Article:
The Americans had scored two in the first inning on a single and a bases-loaded hit batter from Canada’s Amanda Asay, who was starting two days after pitching a complete game shutout against Venezuela.

The right-hander from Prince George, B.C., who’s in the process of completing a PhD in forestry at UBC, worked 5 2/3 innings before being replaced by the 16-year-old Schroder. The Fruitvale, B.C., native inherited a runner on third, but struck out pinch hitter Samantha Cobb to end the inning.

“Asay really bared down on the mound and was outstanding,” Stephenson said. “And then Schroder came in with nerves of steel. And she just kept dealing in extras.”

Schroder was one of two 16-year-olds on a Canadian team that blended youth with experience. Five more players on the roster were under 18.

“The future is right now for sure for this program.” Stephenson said. “There’s some veterans that were key, Psota had an unbelievable tournament, Luchanski is always so good. But the young girls really are the future and they’re here and they’re ready.

“It’s been fun to watch.”

Melissa Couto, The Canadian Press

Like us on Facebook and follow us on Twitter

Just Posted

B.C. premier, ministers hear calls for more Kwuna sailings

Premier John Horgan heard it, and so did B.C. Finance Minister Carole… Continue reading

Several more days before salvage of barge can begin on Haida Gwaii

The barge and lodge broke away from their moorings in high winds on Sept. 8 and ran aground.

Photographer finds rare sights at Takakia Lake

It took three summers, but Gregory Gould finally saw vistas and meteors by the protected alpine lake

Haida Gwaii high schools get a jump on new curriculum

Haida Gwaii high school students are starting the year with some new… Continue reading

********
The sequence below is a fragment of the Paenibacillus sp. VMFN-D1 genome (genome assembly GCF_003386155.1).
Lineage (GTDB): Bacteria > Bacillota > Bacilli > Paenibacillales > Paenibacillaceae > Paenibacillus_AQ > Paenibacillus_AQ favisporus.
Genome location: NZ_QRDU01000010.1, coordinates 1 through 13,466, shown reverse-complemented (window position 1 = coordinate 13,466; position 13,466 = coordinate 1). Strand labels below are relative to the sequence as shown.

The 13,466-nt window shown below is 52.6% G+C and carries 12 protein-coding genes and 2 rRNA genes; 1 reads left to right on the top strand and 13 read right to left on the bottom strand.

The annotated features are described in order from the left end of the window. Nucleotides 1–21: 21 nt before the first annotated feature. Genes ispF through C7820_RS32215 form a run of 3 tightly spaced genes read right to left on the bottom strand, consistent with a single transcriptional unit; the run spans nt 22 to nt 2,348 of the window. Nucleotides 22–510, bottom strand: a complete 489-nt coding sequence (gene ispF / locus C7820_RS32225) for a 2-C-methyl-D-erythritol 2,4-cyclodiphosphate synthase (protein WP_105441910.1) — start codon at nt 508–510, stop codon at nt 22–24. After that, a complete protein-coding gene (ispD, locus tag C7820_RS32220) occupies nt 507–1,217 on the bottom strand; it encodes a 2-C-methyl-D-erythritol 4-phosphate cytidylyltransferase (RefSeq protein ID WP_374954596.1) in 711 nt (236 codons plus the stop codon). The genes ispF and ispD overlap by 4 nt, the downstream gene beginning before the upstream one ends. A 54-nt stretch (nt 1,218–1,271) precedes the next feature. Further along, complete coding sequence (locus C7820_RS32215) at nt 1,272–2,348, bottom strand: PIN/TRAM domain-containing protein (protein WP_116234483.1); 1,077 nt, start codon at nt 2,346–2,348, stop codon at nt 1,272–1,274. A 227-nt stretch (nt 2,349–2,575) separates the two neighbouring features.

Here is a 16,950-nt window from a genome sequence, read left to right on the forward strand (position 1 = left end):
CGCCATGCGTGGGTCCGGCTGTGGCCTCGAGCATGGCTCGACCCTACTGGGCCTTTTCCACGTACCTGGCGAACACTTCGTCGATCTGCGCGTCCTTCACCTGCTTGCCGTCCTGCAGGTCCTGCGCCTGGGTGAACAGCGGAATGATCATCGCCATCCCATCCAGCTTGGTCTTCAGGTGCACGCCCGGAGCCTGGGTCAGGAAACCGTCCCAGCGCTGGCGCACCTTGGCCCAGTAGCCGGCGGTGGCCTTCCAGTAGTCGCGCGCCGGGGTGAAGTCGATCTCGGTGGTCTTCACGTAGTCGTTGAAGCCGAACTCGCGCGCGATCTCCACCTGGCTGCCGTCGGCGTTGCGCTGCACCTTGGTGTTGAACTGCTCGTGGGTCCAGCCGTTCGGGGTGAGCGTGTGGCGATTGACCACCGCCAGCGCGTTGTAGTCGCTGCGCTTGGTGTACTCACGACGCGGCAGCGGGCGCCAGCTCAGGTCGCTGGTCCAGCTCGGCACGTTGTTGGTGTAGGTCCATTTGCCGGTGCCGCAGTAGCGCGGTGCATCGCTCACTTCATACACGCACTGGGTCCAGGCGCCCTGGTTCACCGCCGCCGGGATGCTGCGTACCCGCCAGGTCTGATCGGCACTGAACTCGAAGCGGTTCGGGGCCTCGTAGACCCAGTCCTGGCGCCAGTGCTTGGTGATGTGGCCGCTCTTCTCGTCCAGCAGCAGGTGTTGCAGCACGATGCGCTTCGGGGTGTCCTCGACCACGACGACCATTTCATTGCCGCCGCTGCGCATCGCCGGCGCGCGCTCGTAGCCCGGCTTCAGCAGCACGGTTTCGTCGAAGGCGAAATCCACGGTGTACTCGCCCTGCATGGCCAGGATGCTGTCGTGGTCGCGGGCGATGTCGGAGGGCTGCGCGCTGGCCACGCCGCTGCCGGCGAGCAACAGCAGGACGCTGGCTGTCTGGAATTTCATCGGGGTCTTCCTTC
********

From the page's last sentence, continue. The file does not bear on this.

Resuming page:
Haida Gwaii Funeral Services gets support

Village of Queen Charlotte donates storage facility to non-profit group

Canning sockeye by hand in North Coast B.C.

Arnie Nagy teaches the Northern View how to can salmon in Prince Rupert

VIDEO: Hundreds line highway as family brings home body of B.C. teen

Northern B.C. showed their support by lining Hwy 16 as Jessica Patrick’s body returned to Smithers.

Two B.C. police departments won’t use new roadside saliva test to detect pot

The Dräger DrugTest 5000 is designed to find THC, the high-inducing part of marijuana

Canada aiming for the moon, and beyond, with new space technology efforts

With an eye on future lunar exploration, Canada’s space agency is calling on companies to present their ideas for everything from moon-rover power systems to innovative mineral prospecting techniques.

New Brunswick Premier meets with lieutenant-governor as Tories, Liberals vie for power

New Brunswick Premier Brian Gallant said the only other leader he had spoken with since results came in was Green Leader David Coon.

Trudeau looks to restart Canada’s UN charm offensive in New York City

Freeland says the question of job retraining in the 21st century — and the uncertainty that surrounds it — is the federal government’s central preoccupation.

Calgary mayor seeks person who leaked details of closed-door Olympic meeting

Calgary Mayor Naheed Nenshi says he will ask the city’s integrity commissioner to investigate a leak of details from an in-camera council meeting.

B.C. MP Cannings spared brunt of Ottawa tornadoes

MP Richard Cannings was spared the impact of the tornadoes that hit the Ottawa region

Edmonton cannabis company revenues more than triples to $19.1 million

Aurora Cannabis revenues more than triple in fourth quarter

Most Read